Churchill: "I'm going to ask the judge for a million dollars!"
" ... In the university's brief, O'Rourke wrote that the jury's verdict in no way absolved Churchill of academic fraud charges. ... "
School says ousted prof deserves neither reinstatement nor money
By John Aguilar
May 21, 2009
DENVER — Former ethnic studies professor Ward Churchill not only shouldn't get his job back, but doesn't deserves any financial compensation as a result of his termination by the school two years ago, the University of Colorado contends in a legal brief filed in Denver District Court.
In the 31-page document opposing Churchill's motion for reinstatement, which was made available Thursday, CU attorney Patrick O'Rourke argued that a Denver jury's decision last month to award the former professor $1 was a clear indication it felt Churchill had not suffered damages despite its ruling he was removed unlawfully from his teaching post.
"The jury determined that Professor Churchill's constitutional injury was nominal, and a nominal injury should not serve as a basis for reinstatement or any other equitable relief," O'Rourke wrote. "The Court should not contravene the jury's implied finding that Professor Churchill suffered no actual damages."
Churchill, 61, was fired by CU in 2007 after the school found he had repeatedly committed academic fraud. The former professor sued, saying the school illegally terminated him because he had written a controversial essay in 2001 in which he compared victims of the Sept. 11 terrorist attacks to Nazi operatives -- by calling them "little Eichmanns."
A jury of six decided on April 2 that Churchill was wrongly fired for exercising his First Amendment rights but awarded him only $1 in damages.
Chief Denver District Judge Larry Naves will decide whether Churchill gets his job back at CU, receives a monetary settlement, or gets nothing at all.
A date for a reinstatement hearing will likely be announced next week.
David Lane, Churchill's lead lawyer, said Thursday that the university's response "was pathetic."
"I think it's pathetic that they believe they can break the law and fire someone based on that person being controversial and continue to reap the benefits of their unlawful conduct by not letting him come back," he said.
Churchill has 10 days to reply to CU's filing.
In the university's brief, O'Rourke wrote that the jury's verdict in no way absolved Churchill of academic fraud charges.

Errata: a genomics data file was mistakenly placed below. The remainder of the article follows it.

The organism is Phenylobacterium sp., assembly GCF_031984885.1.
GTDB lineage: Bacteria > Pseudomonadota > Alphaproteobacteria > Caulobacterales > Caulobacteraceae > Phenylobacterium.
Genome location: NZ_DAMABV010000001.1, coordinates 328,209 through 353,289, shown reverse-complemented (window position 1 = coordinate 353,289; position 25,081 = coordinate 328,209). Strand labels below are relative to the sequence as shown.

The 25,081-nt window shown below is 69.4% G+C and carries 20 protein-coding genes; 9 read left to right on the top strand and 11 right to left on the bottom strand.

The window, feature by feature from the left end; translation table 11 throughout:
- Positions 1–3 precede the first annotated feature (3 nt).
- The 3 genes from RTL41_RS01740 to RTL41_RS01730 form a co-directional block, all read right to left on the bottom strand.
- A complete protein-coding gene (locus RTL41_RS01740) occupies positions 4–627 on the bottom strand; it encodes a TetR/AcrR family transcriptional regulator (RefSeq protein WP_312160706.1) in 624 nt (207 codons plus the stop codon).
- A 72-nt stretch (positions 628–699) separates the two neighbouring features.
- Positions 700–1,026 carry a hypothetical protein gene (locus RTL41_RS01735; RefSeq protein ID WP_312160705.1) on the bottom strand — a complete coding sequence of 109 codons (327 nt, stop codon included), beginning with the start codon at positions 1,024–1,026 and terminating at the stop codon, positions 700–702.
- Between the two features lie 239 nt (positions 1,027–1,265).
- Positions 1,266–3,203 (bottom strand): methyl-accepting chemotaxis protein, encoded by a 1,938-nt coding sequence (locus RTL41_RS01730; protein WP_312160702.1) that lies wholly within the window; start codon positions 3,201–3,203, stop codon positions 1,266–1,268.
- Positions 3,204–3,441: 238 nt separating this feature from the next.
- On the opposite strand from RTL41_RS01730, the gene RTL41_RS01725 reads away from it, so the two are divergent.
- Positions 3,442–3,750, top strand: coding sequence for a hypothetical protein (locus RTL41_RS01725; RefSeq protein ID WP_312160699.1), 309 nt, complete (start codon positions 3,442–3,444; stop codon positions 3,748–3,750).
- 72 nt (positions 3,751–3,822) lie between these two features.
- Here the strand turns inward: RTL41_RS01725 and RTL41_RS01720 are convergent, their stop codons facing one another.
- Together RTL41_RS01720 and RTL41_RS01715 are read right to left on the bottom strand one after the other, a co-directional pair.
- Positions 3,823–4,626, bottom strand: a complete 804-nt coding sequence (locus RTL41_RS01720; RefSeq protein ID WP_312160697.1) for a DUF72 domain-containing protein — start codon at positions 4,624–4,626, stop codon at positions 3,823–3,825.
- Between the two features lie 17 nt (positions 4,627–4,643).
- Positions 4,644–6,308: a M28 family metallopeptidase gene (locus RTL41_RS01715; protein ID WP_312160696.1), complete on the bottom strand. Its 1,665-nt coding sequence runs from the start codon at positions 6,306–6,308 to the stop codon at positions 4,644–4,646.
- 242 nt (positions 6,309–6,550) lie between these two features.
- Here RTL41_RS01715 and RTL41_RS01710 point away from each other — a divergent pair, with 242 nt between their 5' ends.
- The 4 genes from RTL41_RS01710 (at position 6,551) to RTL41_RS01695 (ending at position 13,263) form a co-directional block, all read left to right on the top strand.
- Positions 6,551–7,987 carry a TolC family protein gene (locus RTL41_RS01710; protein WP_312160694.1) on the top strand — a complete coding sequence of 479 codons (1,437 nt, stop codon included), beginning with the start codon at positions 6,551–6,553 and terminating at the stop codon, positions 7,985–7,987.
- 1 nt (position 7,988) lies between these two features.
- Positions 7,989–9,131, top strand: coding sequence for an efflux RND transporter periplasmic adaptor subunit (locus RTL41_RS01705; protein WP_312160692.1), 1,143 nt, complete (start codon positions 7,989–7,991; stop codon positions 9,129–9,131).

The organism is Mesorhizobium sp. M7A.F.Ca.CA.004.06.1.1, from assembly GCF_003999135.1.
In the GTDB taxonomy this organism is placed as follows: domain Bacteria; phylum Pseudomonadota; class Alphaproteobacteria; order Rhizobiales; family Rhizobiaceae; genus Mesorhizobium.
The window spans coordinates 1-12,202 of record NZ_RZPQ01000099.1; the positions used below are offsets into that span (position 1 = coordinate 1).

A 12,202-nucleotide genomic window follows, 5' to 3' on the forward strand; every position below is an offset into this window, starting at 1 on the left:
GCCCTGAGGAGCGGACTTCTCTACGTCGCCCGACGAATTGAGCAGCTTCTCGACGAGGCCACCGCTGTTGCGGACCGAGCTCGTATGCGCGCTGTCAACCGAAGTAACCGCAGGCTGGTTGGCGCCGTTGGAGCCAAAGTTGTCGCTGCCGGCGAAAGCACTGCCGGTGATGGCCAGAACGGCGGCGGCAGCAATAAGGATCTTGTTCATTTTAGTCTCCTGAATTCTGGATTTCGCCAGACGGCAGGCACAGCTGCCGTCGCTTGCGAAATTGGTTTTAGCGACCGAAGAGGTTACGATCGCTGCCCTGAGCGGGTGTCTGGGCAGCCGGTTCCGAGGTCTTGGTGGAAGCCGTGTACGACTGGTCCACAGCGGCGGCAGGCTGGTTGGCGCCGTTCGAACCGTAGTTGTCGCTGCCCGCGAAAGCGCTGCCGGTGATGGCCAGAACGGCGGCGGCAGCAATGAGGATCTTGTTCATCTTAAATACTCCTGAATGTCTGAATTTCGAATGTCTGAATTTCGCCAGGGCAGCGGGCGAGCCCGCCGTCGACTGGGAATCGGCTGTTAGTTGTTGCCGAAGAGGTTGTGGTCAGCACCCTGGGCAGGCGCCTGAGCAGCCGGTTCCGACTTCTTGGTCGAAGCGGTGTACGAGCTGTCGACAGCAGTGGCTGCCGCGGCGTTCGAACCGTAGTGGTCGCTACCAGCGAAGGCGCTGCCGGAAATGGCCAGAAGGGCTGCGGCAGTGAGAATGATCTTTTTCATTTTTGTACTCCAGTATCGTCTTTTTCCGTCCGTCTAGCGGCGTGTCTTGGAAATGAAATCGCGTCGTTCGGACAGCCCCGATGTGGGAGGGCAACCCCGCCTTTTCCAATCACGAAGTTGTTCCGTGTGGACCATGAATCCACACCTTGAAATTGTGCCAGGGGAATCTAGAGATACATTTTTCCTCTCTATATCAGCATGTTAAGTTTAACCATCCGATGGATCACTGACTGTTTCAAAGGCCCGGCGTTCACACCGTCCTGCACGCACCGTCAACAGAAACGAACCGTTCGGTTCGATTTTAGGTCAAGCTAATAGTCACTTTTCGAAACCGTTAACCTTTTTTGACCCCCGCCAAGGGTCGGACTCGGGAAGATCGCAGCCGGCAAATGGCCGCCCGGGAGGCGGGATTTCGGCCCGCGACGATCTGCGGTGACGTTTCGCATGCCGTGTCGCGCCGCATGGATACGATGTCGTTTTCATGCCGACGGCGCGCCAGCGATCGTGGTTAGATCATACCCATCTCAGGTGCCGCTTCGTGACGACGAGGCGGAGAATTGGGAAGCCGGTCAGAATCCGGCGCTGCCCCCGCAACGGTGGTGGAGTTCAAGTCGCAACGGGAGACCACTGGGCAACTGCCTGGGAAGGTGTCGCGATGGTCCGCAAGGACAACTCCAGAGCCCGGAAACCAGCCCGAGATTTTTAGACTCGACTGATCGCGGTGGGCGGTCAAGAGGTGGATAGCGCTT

If it believed that Churchill had not engaged in misconduct, the attorney wrote, the jury would have compensated him for damage to his reputation.
"Instead, the jury did not award Professor Churchill a single penny for reputational injury or emotional distress, which can only be read as the jurors' unanimous conclusion that Professor Churchill destroyed his own reputation through his academic misconduct," O'Rourke said in the brief.
And Churchill's claim that he never asked for money is belied by the fact that his attorney, David Lane, repeatedly told the jury during closing arguments that the best way to send CU a message and provide justice was to award his client monetary damages, O'Rourke wrote.
He warned the court that reinstating Churchill on the Boulder campus would invite future litigation and ill will between both parties, especially given the fact that many of Churchill's former colleagues believe he engaged in academic fraud.
He also wrote that allowing Churchill back into a CU classroom would mean he could operate without fear of being held accountable for his behavior and scholarship.
"Reinstatement under these circumstances places the university in the no-win position of either facing another lawsuit or effectively immunizing Professor Churchill from complying with the standards of professional scholarship," he stated.
But if the judge feels Churchill deserves some kind of financial award, O'Rourke wrote, it should not be a "windfall."
He further contends the former professor has not "seriously pursued any efforts to gain comparable employment" since his July 2007 termination and thus does not deserve "front pay," which is designed to compensate for lost income.